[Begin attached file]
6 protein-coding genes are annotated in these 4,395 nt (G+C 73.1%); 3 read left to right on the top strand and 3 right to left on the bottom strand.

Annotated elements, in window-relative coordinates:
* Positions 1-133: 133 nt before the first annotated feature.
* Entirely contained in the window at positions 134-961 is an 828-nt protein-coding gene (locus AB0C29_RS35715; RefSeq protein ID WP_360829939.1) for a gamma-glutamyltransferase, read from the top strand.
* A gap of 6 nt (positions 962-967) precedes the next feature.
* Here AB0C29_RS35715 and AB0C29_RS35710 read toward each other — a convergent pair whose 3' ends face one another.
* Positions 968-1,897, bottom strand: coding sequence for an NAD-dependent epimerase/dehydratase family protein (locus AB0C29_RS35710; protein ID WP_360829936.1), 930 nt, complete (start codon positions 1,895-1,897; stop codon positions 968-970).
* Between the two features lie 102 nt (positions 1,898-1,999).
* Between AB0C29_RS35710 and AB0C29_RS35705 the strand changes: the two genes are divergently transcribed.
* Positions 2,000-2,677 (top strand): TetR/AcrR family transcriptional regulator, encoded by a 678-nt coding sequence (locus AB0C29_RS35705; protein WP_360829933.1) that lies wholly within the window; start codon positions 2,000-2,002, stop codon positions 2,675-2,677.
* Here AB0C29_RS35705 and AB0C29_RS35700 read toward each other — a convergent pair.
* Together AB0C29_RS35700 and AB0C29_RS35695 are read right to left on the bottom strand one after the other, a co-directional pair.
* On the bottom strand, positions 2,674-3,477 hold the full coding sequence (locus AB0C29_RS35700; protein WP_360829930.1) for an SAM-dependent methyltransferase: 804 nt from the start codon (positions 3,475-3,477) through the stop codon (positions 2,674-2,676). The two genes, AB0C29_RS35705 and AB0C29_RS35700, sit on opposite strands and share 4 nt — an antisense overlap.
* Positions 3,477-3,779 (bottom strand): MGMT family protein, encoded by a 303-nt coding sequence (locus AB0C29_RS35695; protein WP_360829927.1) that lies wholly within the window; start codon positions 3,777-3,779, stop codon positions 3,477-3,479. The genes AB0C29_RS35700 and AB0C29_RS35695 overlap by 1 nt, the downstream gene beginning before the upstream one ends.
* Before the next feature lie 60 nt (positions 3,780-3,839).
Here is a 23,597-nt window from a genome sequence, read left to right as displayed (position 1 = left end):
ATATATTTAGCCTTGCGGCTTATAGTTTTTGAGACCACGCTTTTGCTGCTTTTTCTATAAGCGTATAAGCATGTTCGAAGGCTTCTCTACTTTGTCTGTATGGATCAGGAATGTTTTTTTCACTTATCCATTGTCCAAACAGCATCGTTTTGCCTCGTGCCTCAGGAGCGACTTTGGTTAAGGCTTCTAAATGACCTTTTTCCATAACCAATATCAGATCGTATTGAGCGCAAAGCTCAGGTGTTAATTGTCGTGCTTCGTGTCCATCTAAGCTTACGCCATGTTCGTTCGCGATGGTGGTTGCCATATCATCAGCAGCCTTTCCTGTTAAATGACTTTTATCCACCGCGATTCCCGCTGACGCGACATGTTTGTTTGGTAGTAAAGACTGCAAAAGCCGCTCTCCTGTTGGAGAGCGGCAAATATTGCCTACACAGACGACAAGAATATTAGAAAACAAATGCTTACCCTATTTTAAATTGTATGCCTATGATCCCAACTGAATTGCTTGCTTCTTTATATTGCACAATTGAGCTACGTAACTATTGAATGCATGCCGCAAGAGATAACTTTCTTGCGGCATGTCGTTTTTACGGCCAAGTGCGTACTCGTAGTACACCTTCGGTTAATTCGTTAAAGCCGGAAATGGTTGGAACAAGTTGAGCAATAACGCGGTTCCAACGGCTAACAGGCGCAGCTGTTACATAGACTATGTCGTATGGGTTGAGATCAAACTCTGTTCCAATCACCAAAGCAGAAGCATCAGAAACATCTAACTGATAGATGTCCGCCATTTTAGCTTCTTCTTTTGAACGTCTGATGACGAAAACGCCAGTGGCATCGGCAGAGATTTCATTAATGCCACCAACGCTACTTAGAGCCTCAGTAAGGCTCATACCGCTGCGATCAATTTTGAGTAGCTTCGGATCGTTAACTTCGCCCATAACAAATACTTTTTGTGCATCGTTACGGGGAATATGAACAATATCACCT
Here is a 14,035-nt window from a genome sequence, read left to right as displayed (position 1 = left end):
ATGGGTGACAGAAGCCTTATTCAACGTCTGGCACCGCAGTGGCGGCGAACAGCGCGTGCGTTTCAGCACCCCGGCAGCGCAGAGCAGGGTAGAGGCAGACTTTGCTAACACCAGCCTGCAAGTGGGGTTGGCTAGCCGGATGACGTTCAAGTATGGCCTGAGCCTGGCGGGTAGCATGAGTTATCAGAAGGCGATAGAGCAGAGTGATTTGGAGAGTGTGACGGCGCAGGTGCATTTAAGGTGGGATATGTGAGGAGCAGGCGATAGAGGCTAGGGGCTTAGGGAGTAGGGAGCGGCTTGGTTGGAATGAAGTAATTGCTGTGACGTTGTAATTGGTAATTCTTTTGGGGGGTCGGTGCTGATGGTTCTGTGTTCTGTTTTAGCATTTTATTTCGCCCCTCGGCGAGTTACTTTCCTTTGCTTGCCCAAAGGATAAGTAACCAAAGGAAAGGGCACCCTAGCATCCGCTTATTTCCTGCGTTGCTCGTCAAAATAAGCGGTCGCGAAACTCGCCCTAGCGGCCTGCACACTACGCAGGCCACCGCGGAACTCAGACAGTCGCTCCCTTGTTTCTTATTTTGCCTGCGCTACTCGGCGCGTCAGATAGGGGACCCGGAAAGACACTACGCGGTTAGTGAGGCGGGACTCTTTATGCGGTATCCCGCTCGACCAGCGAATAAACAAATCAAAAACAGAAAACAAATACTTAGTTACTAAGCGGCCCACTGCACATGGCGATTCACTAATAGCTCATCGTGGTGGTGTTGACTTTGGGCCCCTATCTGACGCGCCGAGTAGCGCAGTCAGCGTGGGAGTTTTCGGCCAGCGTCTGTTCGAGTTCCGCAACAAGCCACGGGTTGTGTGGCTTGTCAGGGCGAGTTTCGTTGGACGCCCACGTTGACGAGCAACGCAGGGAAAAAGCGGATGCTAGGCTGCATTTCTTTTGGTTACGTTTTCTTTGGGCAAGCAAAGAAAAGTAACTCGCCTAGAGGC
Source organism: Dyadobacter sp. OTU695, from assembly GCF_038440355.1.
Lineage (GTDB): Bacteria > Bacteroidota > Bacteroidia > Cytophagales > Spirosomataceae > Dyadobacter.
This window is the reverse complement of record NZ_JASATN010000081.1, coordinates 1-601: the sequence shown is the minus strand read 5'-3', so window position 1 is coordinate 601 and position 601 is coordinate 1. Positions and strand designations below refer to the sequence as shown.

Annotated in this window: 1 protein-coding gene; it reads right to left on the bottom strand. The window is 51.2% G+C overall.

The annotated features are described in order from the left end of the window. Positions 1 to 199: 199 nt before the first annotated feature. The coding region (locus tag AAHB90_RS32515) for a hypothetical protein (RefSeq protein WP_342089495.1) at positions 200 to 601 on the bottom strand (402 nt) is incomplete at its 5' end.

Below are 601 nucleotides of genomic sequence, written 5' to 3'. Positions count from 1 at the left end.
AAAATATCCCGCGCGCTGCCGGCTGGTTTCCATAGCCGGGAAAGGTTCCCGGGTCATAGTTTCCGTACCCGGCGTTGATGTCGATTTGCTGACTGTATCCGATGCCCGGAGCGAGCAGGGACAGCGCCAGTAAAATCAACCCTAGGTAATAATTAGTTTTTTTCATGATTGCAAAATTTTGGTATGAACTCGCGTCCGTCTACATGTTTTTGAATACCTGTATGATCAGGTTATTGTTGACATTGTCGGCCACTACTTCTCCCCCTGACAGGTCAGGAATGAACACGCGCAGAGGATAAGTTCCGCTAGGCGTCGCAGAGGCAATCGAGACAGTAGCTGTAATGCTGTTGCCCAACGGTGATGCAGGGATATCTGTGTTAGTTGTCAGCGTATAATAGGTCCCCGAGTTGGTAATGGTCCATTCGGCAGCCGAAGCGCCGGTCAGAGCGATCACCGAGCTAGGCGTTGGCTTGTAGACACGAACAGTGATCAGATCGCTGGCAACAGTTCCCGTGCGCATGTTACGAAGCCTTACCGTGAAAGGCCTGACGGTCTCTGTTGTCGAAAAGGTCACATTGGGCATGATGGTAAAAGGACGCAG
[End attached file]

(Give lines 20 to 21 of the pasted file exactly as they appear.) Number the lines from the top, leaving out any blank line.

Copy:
Source organism: Dyadobacter sp. OTU695, from assembly GCF_038440355.1.
Lineage (GTDB): Bacteria > Bacteroidota > Bacteroidia > Cytophagales > Spirosomataceae > Dyadobacter.